One of the sequellae of immunosuppression is the development of opportunistic infections such as cytomegalovirus (CMV) infection. CMV is a herpes virus that is present in the majority of adults and can establish a lifelong latent infection. In transplant recipients, reactivation of the virus is frequently observed, and despite effective anti-viral prophylaxis can be associated with serious morbidity and, occasionally, mortality. My laboratory is looking at the molecular mechanisms by which CMV establishes latent infection and reactivates from latency. This research uses a mouse model. Mice are infected with murine CMV and we are using ChIP assays to investigate potential epigenetic mechanisms of transcriptional silencing, including DNA methylation and histone modification. Also, we have postulated that reactivation is triggered by the inflammatory response in the transplanted organ resulting from both ischemia/reperfusion injury and the allo-immune response. The inflammatory cytokine TNF and the transcription factor NFkB are particular targets of this investigation and more recently we have focused our attention on Toll-like receptors (TLRs) and other transcription factors. Kidneys transplanted in mice are analyzed for RNA expression and activation of transcription factors known to be involved in regulating both cellular and viral gene expression. Transgenic and knock-out mice are used to test the requirement of cytokines and TLRs in CMV reactivation focusing primarily on the regulation of the CMV Immediate Early gene promoter/enhancer region.. We are currently creating viral mutants that lack specific binding sites for specific transcription factors in this promoter/enhancer region to test the hypothesis that these transcription factors are required for reactivation. My hope is that this research will lead to strategies for developing molecular approaches that can knock down the triggers viral gene expression and thus prevent reactivation and its associated sequellae.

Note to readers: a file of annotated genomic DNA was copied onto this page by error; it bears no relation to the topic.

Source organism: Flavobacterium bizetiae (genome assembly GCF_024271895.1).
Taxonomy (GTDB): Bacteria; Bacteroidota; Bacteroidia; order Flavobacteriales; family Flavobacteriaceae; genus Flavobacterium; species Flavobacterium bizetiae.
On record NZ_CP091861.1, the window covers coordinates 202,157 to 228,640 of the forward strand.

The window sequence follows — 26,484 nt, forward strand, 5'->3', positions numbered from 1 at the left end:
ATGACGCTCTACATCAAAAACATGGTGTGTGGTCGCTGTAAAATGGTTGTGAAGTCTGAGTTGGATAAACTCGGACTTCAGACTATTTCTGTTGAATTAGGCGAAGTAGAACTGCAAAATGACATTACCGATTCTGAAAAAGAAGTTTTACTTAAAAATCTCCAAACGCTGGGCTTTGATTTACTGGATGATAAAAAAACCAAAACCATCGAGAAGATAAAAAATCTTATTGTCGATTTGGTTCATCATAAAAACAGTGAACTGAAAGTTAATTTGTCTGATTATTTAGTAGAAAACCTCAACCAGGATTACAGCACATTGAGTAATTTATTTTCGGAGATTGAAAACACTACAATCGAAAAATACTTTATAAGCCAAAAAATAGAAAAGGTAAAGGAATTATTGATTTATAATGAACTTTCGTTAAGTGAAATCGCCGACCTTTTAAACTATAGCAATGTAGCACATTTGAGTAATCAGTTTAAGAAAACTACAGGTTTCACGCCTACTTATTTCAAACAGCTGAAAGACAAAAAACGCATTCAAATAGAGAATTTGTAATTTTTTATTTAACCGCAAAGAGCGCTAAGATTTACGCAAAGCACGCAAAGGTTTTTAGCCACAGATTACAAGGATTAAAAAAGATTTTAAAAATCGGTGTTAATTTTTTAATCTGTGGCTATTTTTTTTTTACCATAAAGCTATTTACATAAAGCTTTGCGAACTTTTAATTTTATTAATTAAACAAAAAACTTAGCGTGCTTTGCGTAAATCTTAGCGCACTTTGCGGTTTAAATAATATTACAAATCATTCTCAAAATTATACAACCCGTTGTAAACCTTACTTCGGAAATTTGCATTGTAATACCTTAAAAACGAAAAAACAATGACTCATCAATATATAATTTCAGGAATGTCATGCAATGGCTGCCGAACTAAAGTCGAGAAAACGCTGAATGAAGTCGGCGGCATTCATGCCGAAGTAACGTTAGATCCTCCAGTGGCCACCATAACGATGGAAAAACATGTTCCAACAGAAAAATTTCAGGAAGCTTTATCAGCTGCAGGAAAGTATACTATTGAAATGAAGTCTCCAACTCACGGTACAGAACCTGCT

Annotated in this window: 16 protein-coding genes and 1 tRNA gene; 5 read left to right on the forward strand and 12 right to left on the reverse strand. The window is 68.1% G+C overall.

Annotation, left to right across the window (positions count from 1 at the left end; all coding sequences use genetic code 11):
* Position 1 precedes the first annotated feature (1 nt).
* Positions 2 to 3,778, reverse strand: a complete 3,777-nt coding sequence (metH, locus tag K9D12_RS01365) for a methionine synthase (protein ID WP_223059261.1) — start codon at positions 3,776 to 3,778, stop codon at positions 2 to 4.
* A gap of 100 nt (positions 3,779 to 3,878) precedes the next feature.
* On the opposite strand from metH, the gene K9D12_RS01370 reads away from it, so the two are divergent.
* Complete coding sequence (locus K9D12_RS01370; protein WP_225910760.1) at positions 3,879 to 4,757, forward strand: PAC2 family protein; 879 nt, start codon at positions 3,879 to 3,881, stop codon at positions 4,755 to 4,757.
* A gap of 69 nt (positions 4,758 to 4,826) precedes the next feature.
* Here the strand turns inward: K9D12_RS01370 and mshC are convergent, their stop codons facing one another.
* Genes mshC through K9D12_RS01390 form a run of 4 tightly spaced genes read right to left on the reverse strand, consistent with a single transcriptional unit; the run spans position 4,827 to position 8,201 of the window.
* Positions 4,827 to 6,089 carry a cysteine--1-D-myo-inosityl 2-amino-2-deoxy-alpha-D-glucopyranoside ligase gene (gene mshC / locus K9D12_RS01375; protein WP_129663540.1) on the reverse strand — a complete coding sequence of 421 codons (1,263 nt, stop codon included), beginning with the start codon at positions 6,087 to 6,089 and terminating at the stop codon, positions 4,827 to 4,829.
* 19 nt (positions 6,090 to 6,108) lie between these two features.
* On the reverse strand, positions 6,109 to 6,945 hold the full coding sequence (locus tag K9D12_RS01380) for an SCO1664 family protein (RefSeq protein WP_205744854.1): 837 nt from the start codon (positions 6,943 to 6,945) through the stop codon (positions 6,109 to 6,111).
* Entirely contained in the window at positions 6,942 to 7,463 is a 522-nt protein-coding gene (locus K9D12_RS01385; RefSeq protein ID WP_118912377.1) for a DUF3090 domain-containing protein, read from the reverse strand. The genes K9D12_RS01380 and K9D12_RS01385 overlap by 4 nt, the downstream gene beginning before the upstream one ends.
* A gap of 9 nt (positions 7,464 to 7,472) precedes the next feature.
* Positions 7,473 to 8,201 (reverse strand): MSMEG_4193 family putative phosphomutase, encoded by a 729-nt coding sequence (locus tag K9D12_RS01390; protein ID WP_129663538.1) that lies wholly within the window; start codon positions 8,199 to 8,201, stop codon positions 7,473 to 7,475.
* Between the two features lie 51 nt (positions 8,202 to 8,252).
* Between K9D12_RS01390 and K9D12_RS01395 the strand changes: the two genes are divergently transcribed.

What is the ultimate goal of your research?